I once enjoyed quite a perk as the son of a successful Washington newspaper correspondent. On several occasions, I attended the most exclusive and silliest event in Washington journalism: the spring dinner of the 127-year-old Gridiron Club.
I only got in via nepotism. My late father, Jim McCartney, was a longtime Gridiron member. He gave me one of his treasured tickets — four per active member. This annoyed his bosses at the Knight-Ridder newspaper chain, who instead wanted to use the ticket to reward one of their executives.
As a result, I was in a hotel ballroom with about 620 chosen others to hear presidents Ronald Reagan and Bill Clinton tell jokes, and, in Clinton’s case, play the saxophone. I saw top Washington journalists perform cleverly written but clumsily acted satirical musical skits mocking high-ranking officials and politicians in the audience.
Given this experience, and remembering Dad’s views, I feel justified in kibitzing. In advance of this year’s dinner on Saturday, I sound the following alarm:
Wake up, Gridiron. You’re losing your cachet. All the archaic stuff on which you’ve prided yourselves for so many years — the white-tie dress code, the privacy — is just looking, well, archaic.
The Gridiron’s dinner already risks becoming less of a draw than that of the club’s rival, the White House Correspondents’ Association. It’s the upstart that has learned to use Hollywood celebrities and a live television broadcast to attract attention.
Washington officials “have increasingly thought it [the Gridiron] was an event they could skip,” said Cheryl Arvidson, who was the Gridiron’s official historian until three years ago.
The group’s prestige isn’t the only thing at stake. Its journalistic integrity is on the line. Like other galas where media and officialdom mingle, the dinner has drawn just criticism for seeming to nurture excessive coziness between journalists and the people we’re supposed to hold accountable.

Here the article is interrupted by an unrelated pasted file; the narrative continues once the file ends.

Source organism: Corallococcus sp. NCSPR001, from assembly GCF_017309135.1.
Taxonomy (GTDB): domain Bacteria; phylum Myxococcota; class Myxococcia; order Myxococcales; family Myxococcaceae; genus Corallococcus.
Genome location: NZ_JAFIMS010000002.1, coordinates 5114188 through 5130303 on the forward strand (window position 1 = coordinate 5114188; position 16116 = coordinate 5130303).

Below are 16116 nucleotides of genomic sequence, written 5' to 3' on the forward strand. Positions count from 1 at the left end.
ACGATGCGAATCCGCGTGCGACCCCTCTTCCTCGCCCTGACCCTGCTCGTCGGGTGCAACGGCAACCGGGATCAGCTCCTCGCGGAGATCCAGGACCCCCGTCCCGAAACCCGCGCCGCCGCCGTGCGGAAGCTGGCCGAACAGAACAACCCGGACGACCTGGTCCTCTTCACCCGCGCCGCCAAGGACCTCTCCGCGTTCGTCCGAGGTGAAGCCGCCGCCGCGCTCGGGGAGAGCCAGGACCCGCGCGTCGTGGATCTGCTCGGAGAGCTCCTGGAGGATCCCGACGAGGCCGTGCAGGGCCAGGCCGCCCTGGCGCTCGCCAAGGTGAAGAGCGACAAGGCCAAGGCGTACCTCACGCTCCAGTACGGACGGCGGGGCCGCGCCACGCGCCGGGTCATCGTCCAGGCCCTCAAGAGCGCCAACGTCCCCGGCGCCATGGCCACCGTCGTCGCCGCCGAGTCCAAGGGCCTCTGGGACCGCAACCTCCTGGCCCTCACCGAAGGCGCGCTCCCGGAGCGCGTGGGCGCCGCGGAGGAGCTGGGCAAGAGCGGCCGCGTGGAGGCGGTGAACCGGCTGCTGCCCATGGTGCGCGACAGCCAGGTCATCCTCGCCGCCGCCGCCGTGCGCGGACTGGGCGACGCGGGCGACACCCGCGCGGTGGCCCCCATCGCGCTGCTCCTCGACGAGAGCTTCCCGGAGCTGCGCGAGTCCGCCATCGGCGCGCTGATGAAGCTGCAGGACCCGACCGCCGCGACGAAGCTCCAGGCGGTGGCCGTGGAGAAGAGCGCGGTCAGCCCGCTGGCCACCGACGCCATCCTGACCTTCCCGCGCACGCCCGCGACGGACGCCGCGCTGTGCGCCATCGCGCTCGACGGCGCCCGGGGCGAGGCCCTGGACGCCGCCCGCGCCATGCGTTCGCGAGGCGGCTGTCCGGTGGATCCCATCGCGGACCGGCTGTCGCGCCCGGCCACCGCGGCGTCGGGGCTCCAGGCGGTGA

Kelly McBride, senior faculty for ethics at the Poynter Institute, faulted the Gridiron on those grounds, as well as its restricted membership and predominance of older reporters from traditional media.
“It’s a bunch of old-school journalists trying to keep ahold of their insider status. That bugs me to no end,” McBride said. “When you combine exclusivity with socializing with your sources, it creates at the very least a perception that your loyalty is to the source.”
Exhibit A of the Gridiron’s decline is its spotty record lately attracting the guest it wants most — the president. On Saturday, President Obama won’t be there for the third time in four years.
Gridiron members are thanking providence they have a good excuse. Obama will be out of the country for a nuclear security summit in South Korea.
But Obama skipped the dinner in 2009 and 2010 because it conflicted with his children’s spring break from school. I applaud his priorities as a father, but he clearly views the Gridiron as expendable.
George W. Bush attended six out of eight Gridirons during his presidency. And neither Obama nor Bush missed a White House Correspondents’ Association dinner.
What to fix? The first call is to drop the requirement that the men wear white tie and tails. That’s a stricter requirement than for White House state dinners. It used to be quaint. Now it’s just annoying and expensive. Obama made fun of it when he appeared last year.
But the most important thing to change is to put the whole show on television. That would inoculate the Gridiron against the ailment that threatens it most: lack of transparency.
To its credit, it’s been years since the Gridiron tried to pretend the whole dinner was off the record. But in today’s media world, the public is suspicious of anything deliberately kept off the Web.
Moreover, the funny lyrics and goofy costumes would instantly make the Gridiron must-see Internet video. That hasn’t happened partly because the journalist performers are willing to look foolish in front of the president but not the world.
“The fact that we’re wiling to get onstage and look stupid, there might be more reluctance to do that if you knew it was going to be on YouTube,” said USA Today’s Susan Page, who was club president last year.
Media expert McBride said that was backward. She said seeing a Washington bureau chief prance around in an animal costume helps create an amiable personal brand that’s invaluable nowadays.
“I actually think the online audience, and maybe the television audience, would be pretty forgiving,” McBride said. “The thing I love about the Gridiron is the self-deprecating humor.”
That’s the right approach. Don’t keep the fun for yourselves, Gridiron. Share it with everybody, and you’ll benefit in the long run.